Researchers from Northern Border University developed an accurate model of PEM fuel cells that offers accurate results of modeling and simulation in a steady-state condition
Increasing concern regarding global warming and depleting fossil fuels has led to high adoption of renewable energy sources that offer clean energy. A fuel cell is a renewable energy storage apparatus that converts chemical potential energy (energy stored in molecular bonds) into electrical energy. Some of the types of fuel cells include, proton exchange membrane fuel cells (PEMFCs), phosphoric acid fuel cells, solid acid fuel cells, alkaline fuel cells, solid oxide fuel cells, molten carbonate fuel cells, electric storage fuel cells, and polymer exchange membrane (PEM) fuel cells. PEM fuel cells can find application in the transportation sector.
Developed in 2019, Atom Search Optimization (ASO) is a new optimization approach for solving optimization problems. Now, a team of researchers from Northern Border University used ASO to generate the obscure parameters of two commercial PEM fuel cells. To demonstrate the performance of the proposed ASO-based methodology, the team conducted validations and comparisons. Two models of the PEM fuel cells were tested to legalize the proposed ASO-based methodology in a steady-state condition. In test case 1, a model of SR-12 500 W modular PEM fuel cell was tested to regularize the performance of ASO, whereas in test case 2, the model of the 250 W PEM fuel cell stack was tested.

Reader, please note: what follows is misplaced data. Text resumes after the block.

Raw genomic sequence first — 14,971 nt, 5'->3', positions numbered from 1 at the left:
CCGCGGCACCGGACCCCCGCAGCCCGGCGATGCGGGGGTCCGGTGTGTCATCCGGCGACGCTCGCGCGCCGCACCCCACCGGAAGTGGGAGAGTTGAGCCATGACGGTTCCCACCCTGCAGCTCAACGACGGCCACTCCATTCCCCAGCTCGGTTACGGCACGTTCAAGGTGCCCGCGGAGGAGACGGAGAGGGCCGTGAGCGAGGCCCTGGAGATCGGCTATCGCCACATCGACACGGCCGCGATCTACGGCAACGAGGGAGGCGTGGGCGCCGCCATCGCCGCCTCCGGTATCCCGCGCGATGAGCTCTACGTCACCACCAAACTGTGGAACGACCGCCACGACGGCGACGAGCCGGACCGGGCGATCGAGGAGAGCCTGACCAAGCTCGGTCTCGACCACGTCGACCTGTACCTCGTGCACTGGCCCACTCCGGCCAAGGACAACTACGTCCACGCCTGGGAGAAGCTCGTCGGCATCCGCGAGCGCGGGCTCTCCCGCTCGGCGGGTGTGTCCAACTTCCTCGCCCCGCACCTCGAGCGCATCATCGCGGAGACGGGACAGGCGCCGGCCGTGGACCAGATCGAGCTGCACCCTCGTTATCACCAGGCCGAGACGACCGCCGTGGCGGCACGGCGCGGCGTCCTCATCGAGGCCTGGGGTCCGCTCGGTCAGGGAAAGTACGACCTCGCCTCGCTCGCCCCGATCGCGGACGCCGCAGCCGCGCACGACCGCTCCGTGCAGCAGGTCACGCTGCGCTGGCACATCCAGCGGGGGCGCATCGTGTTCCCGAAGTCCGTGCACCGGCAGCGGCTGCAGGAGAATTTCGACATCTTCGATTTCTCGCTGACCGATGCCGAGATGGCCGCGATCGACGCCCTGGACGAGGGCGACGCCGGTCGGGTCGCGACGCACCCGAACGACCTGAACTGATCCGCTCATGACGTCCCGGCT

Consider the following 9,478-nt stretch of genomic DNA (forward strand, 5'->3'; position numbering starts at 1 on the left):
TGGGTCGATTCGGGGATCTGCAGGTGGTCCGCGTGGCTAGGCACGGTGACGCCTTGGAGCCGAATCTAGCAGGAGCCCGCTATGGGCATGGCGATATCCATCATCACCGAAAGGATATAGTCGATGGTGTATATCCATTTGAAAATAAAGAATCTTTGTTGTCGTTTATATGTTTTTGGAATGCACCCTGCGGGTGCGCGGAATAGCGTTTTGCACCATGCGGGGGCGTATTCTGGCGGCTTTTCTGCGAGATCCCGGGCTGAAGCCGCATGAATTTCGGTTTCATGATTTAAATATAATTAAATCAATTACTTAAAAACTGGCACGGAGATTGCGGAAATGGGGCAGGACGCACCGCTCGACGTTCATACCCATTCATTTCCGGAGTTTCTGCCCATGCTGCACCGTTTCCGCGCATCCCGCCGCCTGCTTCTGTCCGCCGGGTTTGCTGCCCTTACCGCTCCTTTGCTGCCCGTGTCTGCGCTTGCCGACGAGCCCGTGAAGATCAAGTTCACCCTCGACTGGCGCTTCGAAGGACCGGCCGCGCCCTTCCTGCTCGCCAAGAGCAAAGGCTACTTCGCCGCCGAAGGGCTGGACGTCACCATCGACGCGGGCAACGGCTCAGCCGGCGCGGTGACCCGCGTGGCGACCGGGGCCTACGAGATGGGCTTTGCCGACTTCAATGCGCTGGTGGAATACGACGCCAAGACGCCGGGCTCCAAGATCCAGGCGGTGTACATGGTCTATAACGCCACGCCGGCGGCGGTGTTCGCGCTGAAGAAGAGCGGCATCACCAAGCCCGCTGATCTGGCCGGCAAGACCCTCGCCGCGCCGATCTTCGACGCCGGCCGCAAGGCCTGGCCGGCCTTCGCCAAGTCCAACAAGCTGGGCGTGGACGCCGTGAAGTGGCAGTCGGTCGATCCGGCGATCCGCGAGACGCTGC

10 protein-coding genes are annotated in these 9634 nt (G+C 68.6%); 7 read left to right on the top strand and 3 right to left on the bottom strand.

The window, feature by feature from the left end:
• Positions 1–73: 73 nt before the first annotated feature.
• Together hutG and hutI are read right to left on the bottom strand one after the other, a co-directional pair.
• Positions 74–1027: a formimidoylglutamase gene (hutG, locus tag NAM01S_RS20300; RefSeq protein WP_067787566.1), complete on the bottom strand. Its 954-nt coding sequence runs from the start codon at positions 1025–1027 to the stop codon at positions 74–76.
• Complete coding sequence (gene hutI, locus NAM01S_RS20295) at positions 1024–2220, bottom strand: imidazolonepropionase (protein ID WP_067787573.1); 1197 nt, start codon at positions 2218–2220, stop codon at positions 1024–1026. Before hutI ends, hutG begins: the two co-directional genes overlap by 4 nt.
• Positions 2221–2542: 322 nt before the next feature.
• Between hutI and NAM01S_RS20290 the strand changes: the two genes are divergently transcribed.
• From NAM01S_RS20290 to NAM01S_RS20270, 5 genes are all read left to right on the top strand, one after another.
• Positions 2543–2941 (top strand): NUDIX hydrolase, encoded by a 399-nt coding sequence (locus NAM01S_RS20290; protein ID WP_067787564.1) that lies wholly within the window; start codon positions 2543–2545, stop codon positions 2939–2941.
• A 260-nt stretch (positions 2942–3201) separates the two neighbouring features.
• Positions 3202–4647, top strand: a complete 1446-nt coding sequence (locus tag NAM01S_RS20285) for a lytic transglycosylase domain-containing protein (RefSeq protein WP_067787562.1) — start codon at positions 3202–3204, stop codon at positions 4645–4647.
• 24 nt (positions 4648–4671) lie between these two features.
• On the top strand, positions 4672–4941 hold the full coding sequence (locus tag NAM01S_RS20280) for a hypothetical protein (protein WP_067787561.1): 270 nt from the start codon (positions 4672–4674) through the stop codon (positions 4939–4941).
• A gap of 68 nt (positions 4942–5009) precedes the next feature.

The team found that various plots and insignificant values of sum of the squared error demonstrated good fittings between the measured and computed voltages. The viability and qualification of the proposed ASO-based methodology was demonstrated through the comparisons between the obtained results by the ASO and other recent challenging optimization method-based results. The team also conducted performance measures that reprove the effective performance and robustness of the ASO-realized results. According to the researchers, ASO can be used to optimize engineering complicated problems. The research was published in the journal MDPI Energies on May 17, 2019.